As Xander Henderson said, if the question is just 'what is the probability that two people have the same birthday' then individual months is not relevant- though the year, whether a leap year or not, can.
There are 365 days in a non-leap year. Person "A" has some birthday. In order that person "B" has the same birthday, his birthday must be that 1 day out of 365. The probability of that is 1/365.
There are 365 days in a leap year. Person "A" has some birthday. In order that person "B" has the same birthday, his birthday must be that 1 day out of 366. The probability of that is 1/366.
To get the "overall" probability, use the fact that 1/4 of all years are leap years, 3/4 are not*. So the probability two people share the same birthday is (3/4)(1/365)+ (1/4)(1/366).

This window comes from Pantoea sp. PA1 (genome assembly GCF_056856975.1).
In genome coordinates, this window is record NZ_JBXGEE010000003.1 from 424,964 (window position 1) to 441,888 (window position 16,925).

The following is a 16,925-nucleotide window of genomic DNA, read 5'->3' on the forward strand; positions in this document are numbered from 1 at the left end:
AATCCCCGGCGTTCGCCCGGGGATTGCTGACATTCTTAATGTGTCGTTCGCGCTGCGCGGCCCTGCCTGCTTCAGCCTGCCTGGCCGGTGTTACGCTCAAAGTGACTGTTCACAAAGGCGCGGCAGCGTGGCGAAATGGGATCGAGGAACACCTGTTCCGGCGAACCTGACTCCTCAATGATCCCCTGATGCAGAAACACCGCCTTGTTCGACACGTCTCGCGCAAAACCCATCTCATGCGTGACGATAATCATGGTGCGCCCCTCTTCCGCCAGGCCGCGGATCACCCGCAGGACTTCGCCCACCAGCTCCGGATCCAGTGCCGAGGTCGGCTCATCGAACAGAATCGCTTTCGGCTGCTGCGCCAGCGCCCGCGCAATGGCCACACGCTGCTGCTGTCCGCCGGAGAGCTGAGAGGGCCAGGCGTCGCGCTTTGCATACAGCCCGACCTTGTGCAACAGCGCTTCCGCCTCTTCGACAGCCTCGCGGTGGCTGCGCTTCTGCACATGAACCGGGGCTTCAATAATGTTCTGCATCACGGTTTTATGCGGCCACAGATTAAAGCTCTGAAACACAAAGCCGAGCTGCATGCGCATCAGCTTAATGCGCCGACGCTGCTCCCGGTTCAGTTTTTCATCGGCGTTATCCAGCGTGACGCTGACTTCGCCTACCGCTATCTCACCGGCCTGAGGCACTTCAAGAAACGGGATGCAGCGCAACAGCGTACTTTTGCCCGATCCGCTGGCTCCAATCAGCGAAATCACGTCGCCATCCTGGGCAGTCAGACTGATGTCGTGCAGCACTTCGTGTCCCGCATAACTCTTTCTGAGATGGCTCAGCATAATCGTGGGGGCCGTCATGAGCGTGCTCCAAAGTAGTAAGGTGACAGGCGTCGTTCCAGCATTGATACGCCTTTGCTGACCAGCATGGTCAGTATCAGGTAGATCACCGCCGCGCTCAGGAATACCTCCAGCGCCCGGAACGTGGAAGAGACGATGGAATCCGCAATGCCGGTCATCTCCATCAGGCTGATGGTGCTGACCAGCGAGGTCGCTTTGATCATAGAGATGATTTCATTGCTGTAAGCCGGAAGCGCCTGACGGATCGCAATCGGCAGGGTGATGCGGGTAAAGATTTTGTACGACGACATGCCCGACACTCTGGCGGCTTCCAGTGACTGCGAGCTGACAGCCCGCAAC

- Strictly speaking, this is not exactly true. In the Gregorian calendar, Any year divisible by 100 but not divisible by 400, is NOT a leap year. 1800 and 1900, though divisible by 4 were not leap years because they are divisible by 100. The year 2000 was a leap year. It is divisible by 100 but also by 400.